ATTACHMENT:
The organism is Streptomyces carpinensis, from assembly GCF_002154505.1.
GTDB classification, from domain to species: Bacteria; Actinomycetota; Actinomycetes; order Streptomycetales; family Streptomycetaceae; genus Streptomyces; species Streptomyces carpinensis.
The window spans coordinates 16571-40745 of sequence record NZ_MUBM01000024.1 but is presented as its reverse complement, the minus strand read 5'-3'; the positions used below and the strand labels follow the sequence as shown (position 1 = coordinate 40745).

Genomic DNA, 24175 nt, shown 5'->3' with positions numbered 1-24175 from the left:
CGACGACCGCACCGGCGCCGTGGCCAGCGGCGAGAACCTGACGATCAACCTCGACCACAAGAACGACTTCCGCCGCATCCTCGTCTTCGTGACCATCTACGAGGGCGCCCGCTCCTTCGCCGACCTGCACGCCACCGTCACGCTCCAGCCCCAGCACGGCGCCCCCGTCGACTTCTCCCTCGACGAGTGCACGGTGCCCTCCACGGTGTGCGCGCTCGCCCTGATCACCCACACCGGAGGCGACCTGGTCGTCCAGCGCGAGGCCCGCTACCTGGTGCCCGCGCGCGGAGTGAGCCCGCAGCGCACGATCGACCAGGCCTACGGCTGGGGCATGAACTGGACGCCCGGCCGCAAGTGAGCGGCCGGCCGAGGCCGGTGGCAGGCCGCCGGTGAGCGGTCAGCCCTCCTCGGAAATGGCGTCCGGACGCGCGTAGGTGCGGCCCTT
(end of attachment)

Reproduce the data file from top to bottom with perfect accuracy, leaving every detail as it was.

The organism is Streptomyces carpinensis, from assembly GCF_002154505.1.
GTDB classification, from domain to species: Bacteria; Actinomycetota; Actinomycetes; order Streptomycetales; family Streptomycetaceae; genus Streptomyces; species Streptomyces carpinensis.
The window spans coordinates 16571-40745 of sequence record NZ_MUBM01000024.1 but is presented as its reverse complement, the minus strand read 5'-3'; the positions used below and the strand labels follow the sequence as shown (position 1 = coordinate 40745).

Genomic DNA, 24175 nt, shown 5'->3' with positions numbered 1-24175 from the left:
CGACGACCGCACCGGCGCCGTGGCCAGCGGCGAGAACCTGACGATCAACCTCGACCACAAGAACGACTTCCGCCGCATCCTCGTCTTCGTGACCATCTACGAGGGCGCCCGCTCCTTCGCCGACCTGCACGCCACCGTCACGCTCCAGCCCCAGCACGGCGCCCCCGTCGACTTCTCCCTCGACGAGTGCACGGTGCCCTCCACGGTGTGCGCGCTCGCCCTGATCACCCACACCGGAGGCGACCTGGTCGTCCAGCGCGAGGCCCGCTACCTGGTGCCCGCGCGCGGAGTGAGCCCGCAGCGCACGATCGACCAGGCCTACGGCTGGGGCATGAACTGGACGCCCGGCCGCAAGTGAGCGGCCGGCCGAGGCCGGTGGCAGGCCGCCGGTGAGCGGTCAGCCCTCCTCGGAAATGGCGTCCGGACGCGCGTAGGTGCGGCCCTT